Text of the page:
Scientists have recreated the colour patterns of a dinosaur, revealing a camouflage used by animals today.
A study of a well-preserved Chinese Psittacosaurus fossil shows it had a light underside and was darker on top - an arrangement called counter-shading.
This suggests the species lived in an environment with diffuse light, such as a forest.
As part of their research, the scientists teamed up with an artist to produce a 3-D model of the creature.
The findings by an international team of researchers have been published in Current Biology journal.
Co-author Jakob Vinther, from the University of Bristol, UK, said the camouflage pattern sported by this particular dinosaur "has been shown to function by counter-illuminating shadows on a body, thus making an animal appear optically flat to the eye of the beholder".
It may have protected them against predators that use patterns of shadow on an object to determine their shape - just as humans do.
Psittacosaurus - which means "parrot-lizard" in reference to its parrot-like beak - was an early relative of the three-horned dinosaur Triceratops, in a group known as the Ornithischians.
Previously, scientists have discovered that some fossils preserve "melanosomes" - small structures that carry melanin pigments found in the feathers and skin of many animals.
In some specimens, such as the Psittacosaurus, it's possible to make out the patterns of preserved melanin without the aid of a microscope.
The researchers projected the colour patterns found in the fossil onto a life-size model to explore how they might have helped the creature stay hidden.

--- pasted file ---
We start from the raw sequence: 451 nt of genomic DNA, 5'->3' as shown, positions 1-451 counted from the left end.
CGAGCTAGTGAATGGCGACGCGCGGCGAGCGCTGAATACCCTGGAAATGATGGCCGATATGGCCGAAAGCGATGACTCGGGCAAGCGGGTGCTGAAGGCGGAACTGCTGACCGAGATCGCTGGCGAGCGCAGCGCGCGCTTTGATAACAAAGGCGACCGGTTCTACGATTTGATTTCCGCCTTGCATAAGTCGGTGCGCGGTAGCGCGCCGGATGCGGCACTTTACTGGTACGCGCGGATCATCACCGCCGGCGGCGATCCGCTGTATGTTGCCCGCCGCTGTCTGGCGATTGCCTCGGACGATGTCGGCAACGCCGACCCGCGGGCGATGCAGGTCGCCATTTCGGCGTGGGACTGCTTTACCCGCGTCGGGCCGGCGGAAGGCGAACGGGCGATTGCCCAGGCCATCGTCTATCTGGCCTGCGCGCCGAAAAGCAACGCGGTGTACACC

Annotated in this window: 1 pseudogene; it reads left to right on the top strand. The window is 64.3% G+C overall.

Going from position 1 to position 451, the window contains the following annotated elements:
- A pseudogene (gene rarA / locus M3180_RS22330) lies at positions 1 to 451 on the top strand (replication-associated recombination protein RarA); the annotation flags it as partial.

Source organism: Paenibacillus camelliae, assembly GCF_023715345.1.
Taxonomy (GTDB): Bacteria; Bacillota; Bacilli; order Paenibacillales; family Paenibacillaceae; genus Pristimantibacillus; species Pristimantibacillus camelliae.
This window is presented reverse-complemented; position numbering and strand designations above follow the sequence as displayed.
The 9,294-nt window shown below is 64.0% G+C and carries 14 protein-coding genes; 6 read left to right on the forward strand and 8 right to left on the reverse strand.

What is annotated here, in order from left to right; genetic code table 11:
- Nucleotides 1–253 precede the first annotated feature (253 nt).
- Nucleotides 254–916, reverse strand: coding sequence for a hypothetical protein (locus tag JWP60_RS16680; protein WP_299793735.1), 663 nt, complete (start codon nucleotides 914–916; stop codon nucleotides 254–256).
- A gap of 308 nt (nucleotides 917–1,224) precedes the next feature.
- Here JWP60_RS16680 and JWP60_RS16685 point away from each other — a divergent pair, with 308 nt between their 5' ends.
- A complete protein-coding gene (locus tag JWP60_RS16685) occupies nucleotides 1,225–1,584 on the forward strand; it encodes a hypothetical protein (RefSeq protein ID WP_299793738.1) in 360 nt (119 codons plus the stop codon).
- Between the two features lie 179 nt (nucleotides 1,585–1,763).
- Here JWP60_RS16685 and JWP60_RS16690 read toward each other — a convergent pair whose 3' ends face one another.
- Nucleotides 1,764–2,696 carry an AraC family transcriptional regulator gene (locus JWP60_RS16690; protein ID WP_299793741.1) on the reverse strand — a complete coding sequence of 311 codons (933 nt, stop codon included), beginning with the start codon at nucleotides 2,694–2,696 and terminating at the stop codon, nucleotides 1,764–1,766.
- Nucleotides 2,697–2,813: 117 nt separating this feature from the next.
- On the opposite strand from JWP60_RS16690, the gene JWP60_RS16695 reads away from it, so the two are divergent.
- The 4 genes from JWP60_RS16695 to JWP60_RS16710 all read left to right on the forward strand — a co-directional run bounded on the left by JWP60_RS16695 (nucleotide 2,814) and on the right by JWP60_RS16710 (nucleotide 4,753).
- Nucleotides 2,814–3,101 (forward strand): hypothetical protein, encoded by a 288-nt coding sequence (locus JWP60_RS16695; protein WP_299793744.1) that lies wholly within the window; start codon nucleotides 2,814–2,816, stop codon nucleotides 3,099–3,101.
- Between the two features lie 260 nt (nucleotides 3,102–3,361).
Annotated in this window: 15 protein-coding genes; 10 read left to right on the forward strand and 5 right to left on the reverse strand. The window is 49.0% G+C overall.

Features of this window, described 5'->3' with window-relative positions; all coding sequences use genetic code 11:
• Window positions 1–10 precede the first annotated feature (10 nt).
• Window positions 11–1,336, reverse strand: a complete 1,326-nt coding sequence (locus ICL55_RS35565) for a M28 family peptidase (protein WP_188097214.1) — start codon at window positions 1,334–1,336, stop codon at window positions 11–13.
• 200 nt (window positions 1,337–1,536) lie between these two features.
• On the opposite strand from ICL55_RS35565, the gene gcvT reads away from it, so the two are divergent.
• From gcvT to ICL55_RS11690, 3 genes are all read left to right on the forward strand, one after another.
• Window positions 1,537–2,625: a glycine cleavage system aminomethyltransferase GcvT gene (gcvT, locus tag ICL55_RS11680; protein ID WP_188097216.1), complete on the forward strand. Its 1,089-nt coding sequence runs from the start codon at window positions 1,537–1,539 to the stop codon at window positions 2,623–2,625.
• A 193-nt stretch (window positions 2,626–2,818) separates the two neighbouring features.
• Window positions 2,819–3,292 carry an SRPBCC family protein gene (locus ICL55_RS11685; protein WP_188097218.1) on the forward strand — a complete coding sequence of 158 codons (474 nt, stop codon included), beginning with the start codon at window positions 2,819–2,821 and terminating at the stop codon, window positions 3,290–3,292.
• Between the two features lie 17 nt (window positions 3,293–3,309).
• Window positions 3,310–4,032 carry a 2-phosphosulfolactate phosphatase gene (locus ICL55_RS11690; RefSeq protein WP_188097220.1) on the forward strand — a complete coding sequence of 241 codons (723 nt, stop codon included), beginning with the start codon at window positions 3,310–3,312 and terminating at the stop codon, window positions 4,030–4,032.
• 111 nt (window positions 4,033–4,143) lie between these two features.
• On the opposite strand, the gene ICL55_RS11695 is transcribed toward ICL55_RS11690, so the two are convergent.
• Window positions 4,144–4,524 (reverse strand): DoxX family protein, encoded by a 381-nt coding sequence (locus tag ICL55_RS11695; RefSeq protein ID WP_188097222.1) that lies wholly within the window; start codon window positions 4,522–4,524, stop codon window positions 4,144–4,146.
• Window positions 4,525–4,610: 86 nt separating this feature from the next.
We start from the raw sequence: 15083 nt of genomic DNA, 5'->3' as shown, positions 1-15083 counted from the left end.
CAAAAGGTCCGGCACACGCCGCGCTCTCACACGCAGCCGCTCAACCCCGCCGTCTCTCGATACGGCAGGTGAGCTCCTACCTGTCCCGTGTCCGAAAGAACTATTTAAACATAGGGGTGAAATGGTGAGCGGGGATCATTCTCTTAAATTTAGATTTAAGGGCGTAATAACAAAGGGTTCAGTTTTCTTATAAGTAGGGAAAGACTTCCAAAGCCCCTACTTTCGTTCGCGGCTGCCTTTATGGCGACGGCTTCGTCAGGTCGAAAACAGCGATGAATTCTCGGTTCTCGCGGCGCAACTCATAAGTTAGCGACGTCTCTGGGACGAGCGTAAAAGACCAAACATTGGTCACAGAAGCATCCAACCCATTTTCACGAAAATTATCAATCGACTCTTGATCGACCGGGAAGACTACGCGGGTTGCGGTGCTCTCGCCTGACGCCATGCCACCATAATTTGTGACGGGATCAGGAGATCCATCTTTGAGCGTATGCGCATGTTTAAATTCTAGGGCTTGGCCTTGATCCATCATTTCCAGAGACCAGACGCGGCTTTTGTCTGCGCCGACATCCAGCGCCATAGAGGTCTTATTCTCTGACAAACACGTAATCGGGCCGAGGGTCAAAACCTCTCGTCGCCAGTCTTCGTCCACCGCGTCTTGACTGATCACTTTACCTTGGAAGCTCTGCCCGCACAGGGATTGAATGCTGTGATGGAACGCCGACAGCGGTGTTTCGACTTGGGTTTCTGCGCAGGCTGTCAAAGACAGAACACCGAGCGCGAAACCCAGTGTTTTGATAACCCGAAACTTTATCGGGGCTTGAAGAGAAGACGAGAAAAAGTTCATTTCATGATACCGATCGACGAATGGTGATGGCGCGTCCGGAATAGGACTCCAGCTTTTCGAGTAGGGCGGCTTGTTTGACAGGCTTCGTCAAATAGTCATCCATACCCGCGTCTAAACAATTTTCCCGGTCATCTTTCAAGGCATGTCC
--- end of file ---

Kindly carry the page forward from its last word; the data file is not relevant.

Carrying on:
They teamed up with Bristol-based palaeo-artist Bob Nicholls to build the physical recreation.
He said: "Our Psittacosaurus was reconstructed from the inside-out. There are thousands of scales, all different shapes and sizes, and many of them are only partially pigmented.
"It was a painstaking process but we now have the best suggestion as to what this dinosaur really looked like."
The team members describe it as the most scientifically accurate life-size model of a dinosaur with its real colour patterns.
They also made a cast of this model which they painted in a uniform shade of grey. The scientists then investigated how shadows were cast on the animal.
This data could then be compared to the camouflage pattern to determine what kind of lighting was best at hiding the dinosaur.
Dr Vinther said: "We predicted that the psittacosaur must have lived in a forest. This demonstrates that fossil colour patterns can provide not only a better picture of what extinct animals looked like, but they can also give new clues about extinct ecologies and habitats.
"We were amazed to see how well these colour patterns actually worked to camouflage this little dinosaur."
The specimen is part of what's known as the Jehol Biota - animals which flourished in north-eastern China from 133 million - 120 million years ago.